Five human rights institutions as well as Commissioner for Human Rights urged Belgium to ensure accommodation to asylum seekers and respect its international obligations. International protection applicants continue to endure deplorable conditions in the squat of Palais des Droits as authorities continue to deflect from responsibilities and lack sustainable solutions to the ongoing reception crisis.

In a joint communication from December 2022, five human rights institutions sounded the alarm bell about the Belgian authorities’ failure to deal with the persistent reception crisis, as people continue to be left in the streets of Europe’s capital, Brussels. The institutions said that the situation is “unacceptable”, adding that this failure is an attack on the rule of law, and urged the federal government to put an end to this ongoing crisis and ensure respect for its international obligations. Furthermore, they jointly formulated a set of recommendations that could be implemented in the short term and long term including establishing emergency reception facilities, registering all asylum applications under humane conditions and running an immediate assessment of vulnerabilities during the registration process. In the meantime, Commissioner for Human Rights, Dunja Mijatović, addressed a letter to Belgium’s State Secretary for Asylum and Migration, Nicole De Moor, expressing her concerns about the current situation of asylum seekers in Belgium”: Mijatović, pointed out that: “A lack of available accommodation in reception facilities and reported delays with the registration and processing of asylum applications have serious consequences for the human rights of asylum seekers, including their right to health and their access to shelter and other basic needs”. While welcoming the government’s decision to open additional reception centres and increase staff, the commissioner called on Belgium to ensure accommodation and material assistance for asylum seekers.

As a result of the crisis, international protection applicants had to shelter themselves in unofficial reception centres or squats such as the building of Palais des Droits in the neighborhood of Schaerbeek in northern Brussels, where more than 1000 people are living in deteriorating conditions including overcrowding, lack of hygiene and heating and infectious diseases. While NGOs say that the situation in the squat is ‘worse than that in Libya’s refugee camps’, a ministerial spokesman told Le Soir that the situation is “out of control” after the death of one of the residents on the eve of Christmas. Refugee-support NGOs blame the resident’s death on the “deplorable” conditions in the squat. Meanwhile, De Moor said that she is “tired” of implications that she does not want to tackle the situation in the squat but fell short of presenting a solution. An article published by De Standaard reads: “Everyone seems to agree that the worrying situation must end as soon as possible. But the question of how this should be done – and above all: who is responsible for this – starts with the question of who exactly are the residents”.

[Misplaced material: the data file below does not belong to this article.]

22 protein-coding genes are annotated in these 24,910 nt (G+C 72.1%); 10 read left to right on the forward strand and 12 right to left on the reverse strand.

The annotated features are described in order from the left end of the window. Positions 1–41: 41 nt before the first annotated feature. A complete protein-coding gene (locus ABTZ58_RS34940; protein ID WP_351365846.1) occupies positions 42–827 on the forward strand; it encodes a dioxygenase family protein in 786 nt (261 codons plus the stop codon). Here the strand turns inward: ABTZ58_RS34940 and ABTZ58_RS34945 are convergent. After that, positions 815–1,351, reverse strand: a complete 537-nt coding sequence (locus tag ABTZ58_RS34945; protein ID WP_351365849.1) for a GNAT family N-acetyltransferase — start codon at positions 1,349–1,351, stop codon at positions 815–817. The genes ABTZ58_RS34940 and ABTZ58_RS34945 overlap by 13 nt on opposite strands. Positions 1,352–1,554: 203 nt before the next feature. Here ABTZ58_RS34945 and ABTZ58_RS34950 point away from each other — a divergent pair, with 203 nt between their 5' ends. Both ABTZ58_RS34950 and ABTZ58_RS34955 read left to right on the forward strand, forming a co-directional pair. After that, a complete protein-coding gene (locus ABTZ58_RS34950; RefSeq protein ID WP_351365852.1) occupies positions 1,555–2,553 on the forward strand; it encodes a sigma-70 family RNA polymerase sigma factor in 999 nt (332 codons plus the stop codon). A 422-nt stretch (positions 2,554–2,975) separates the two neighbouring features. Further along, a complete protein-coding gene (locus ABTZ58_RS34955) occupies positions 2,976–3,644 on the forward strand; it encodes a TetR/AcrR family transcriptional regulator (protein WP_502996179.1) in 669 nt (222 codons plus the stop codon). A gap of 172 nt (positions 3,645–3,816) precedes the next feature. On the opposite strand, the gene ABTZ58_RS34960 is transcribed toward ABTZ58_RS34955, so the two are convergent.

NGOs present in the building such as the Red Cross and Médecins Sans Frontières (MSF) say that the majority of the residents are asylum seekers who should be entitled to reception during their asylum procedure, but the Cabinet of De Moor says that there are also many homeless people whose reception fall under the competences of the Brussels Region, adding that even if it was confirmed that the majority of the residents of the building are asylum seekers, they would not be able to leave immediately. As the Belgian government continues to deflect responsibility, 24 minors were reported missing as a consequence of the “mismanagement around the reception crisis and failure to find solutions”. While 24 is already an alarmingly high number, the reality is probably much worse, experts and aid organisations believe. Meanwhile, a pregnant asylum seeker, about to give birth, was denied healthcare at the emergency department of UZ Brussels hospital because she didn’t have health insurance. “This is also a consequence of the reception crisis”, says Thomas Willekens from ECRE member the Flemish Refugee Action, adding that the woman would have been left out in the street if the council hasn’t found her accommodation.

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